Tuesday, October 23, 2018 at 4:00pm to 5:00pm

77 Massachusetts Ave, RM 3-133

by Professor Jan Rossmeisl

The chemical industry should in the future be based on renewable energy. Therefore, material development for environmentally friendly, electrocatalytic production of valuable chemicals is needed. Chemicals could be produced using safe, cheap, more environmentally friendly and more abundant reactants than today. The products could be provided on demand at the place where they are needed, reducing expensive and hazardous transport of chemicals. However, stable, efficient and selective catalysts have to be discovered. This requires insight into the surface chemistry at the atomic scale. Surface chemistry can be revealed based on density functional simulations. However, there are presently no atomic scale simulations or analysis that capture all the essential parts of the nature electrochemical interface. Thus the electrochemical solid/liquid interface represents one of the frontiers of atomic scale simulations.

I will give examples where the insight from simulations might pave the way for rational discovery of new catalyst materials and new electrocatalytic processes for sustainable production of fuels and chemicals. Some examples are: oxygen reduction to H2O2, Oxygen evolution and CO2 reduction reaction.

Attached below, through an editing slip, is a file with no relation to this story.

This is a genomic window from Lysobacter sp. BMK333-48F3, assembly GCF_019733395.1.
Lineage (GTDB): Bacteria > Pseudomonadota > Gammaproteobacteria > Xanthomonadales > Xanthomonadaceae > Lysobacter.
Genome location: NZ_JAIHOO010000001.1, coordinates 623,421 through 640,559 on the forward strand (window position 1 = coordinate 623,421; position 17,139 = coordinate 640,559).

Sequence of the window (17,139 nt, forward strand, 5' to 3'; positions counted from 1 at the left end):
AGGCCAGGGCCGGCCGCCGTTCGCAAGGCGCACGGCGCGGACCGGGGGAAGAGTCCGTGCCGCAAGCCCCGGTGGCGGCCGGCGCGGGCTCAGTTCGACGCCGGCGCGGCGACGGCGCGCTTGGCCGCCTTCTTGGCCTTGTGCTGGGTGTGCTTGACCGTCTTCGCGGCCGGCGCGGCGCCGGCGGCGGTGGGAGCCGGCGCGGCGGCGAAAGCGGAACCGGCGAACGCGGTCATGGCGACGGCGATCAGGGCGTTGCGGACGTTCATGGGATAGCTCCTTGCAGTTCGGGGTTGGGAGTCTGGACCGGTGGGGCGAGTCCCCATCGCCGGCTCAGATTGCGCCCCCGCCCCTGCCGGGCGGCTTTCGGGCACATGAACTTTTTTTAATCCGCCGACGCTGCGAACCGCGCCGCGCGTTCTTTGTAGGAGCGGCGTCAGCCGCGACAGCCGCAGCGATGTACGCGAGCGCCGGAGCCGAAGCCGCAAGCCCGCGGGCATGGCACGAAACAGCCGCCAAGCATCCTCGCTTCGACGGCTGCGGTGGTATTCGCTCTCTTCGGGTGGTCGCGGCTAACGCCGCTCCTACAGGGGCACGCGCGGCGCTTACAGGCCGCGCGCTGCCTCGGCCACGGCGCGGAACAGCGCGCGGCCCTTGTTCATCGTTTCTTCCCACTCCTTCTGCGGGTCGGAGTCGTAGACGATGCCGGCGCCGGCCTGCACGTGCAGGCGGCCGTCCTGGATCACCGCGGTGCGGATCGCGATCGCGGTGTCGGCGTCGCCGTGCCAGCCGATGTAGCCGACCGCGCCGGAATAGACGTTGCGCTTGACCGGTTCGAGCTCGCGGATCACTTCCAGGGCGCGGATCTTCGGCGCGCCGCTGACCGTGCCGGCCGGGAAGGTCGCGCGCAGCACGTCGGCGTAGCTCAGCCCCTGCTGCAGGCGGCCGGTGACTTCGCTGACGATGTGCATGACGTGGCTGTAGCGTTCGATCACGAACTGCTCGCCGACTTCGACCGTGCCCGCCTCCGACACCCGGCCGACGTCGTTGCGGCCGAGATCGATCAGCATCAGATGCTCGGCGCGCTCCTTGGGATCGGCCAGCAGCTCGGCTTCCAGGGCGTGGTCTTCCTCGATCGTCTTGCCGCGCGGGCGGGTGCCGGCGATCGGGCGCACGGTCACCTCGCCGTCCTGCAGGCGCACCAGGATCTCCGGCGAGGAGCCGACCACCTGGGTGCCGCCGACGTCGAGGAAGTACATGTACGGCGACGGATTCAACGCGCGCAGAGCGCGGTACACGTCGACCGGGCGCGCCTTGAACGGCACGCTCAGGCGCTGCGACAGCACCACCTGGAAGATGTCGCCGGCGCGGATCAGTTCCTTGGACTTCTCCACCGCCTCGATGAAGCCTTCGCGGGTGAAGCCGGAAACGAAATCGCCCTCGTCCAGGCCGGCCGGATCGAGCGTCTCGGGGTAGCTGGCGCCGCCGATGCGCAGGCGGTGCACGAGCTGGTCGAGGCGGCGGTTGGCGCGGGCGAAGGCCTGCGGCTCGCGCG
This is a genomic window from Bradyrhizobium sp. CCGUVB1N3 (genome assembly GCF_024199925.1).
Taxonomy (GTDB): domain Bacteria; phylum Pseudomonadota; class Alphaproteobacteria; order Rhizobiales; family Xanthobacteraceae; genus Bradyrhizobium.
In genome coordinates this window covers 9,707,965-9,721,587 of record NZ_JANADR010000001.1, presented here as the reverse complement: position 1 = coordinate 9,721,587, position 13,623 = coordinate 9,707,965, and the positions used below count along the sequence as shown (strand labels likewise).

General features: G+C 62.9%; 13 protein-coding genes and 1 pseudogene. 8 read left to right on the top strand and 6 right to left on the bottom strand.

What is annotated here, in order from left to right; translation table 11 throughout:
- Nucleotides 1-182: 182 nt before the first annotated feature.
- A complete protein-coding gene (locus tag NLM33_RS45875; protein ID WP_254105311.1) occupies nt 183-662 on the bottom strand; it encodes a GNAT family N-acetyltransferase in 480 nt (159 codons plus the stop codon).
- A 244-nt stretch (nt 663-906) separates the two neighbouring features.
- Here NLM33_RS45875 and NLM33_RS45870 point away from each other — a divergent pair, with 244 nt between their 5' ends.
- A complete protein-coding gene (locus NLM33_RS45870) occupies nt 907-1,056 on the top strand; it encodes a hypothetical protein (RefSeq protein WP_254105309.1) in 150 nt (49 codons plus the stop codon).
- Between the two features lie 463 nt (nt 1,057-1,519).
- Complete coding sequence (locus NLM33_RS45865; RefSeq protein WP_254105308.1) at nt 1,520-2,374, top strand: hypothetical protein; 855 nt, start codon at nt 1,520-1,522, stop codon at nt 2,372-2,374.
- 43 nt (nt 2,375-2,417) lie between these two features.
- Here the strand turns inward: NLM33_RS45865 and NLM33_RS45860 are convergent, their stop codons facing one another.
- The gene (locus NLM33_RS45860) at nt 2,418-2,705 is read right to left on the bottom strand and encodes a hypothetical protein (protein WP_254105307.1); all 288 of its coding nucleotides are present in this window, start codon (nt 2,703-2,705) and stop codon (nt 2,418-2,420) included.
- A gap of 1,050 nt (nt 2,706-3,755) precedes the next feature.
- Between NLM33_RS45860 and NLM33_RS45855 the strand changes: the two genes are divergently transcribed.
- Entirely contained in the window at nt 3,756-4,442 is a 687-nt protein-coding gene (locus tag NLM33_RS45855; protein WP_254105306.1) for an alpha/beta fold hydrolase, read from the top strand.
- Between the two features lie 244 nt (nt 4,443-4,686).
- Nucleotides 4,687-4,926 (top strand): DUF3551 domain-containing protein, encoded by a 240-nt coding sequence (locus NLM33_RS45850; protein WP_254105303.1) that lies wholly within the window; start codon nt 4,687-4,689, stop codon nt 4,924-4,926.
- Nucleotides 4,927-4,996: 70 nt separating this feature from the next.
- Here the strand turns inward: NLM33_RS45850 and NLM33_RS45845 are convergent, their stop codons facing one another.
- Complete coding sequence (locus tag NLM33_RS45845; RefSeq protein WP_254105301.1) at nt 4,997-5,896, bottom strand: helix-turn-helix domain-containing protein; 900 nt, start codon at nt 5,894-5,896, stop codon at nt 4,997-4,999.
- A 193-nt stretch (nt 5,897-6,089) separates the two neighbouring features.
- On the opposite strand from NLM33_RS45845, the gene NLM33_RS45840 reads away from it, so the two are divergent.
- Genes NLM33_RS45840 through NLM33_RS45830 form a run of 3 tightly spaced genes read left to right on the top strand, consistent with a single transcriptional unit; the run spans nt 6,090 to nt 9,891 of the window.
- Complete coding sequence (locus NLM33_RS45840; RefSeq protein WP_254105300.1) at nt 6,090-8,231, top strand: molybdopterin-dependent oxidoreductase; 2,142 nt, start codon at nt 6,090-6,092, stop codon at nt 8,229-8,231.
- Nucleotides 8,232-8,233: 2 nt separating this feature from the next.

Jan Rossmeisl is a professor of theoretical catalysis in the Department of Chemistry and the Nano-Science Center at Copenhagen University.  Before joining University of Copenhagen in April 2015, Jan was an Associate Professor and group leader for the theoretical catalysis group at Department of Physics at the Technical University of Denmark. Jan holds masters (2000) and Ph.D (2004) degrees in Physics from the Technical University of Denmark.

Since 2007, he has supervised more than 25 PhD graduate students and Post docs. He is co-author of more than 150 publications in peer reviewed journals, co-inventor of 6 patents, and co-founder of two startup companies. His research interests include: electrocatalysis, energy conversion, atomic scale simulations, rational interface design for catalysis.

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